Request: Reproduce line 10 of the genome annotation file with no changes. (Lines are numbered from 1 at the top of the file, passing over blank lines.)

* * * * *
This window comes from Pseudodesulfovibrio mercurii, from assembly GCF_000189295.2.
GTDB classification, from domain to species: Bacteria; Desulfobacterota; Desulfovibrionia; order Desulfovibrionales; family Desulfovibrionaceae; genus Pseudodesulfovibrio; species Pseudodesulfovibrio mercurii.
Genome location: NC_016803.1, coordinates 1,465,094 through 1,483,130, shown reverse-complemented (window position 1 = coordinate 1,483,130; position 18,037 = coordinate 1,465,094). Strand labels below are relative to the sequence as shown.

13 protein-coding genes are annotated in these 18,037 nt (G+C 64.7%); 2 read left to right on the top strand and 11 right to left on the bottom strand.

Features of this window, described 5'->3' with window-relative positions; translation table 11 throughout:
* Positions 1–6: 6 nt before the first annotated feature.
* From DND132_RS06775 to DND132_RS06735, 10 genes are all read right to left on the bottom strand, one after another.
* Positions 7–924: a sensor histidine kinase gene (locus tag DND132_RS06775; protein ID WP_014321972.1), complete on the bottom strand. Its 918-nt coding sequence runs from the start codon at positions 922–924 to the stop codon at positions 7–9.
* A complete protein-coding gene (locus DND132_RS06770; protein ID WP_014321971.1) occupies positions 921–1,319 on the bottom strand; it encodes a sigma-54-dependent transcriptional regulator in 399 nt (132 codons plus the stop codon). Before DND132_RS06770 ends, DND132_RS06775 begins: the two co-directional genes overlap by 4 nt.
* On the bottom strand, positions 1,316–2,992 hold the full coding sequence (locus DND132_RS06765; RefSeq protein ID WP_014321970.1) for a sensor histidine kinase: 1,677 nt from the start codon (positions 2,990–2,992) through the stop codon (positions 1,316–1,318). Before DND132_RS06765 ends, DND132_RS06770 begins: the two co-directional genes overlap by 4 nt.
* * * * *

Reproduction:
* On the bottom strand, positions 1,316–2,992 hold the full coding sequence (locus DND132_RS06765; RefSeq protein ID WP_014321970.1) for a sensor histidine kinase: 1,677 nt from the start codon (positions 2,990–2,992) through the stop codon (positions 1,316–1,318). Before DND132_RS06765 ends, DND132_RS06770 begins: the two co-directional genes overlap by 4 nt.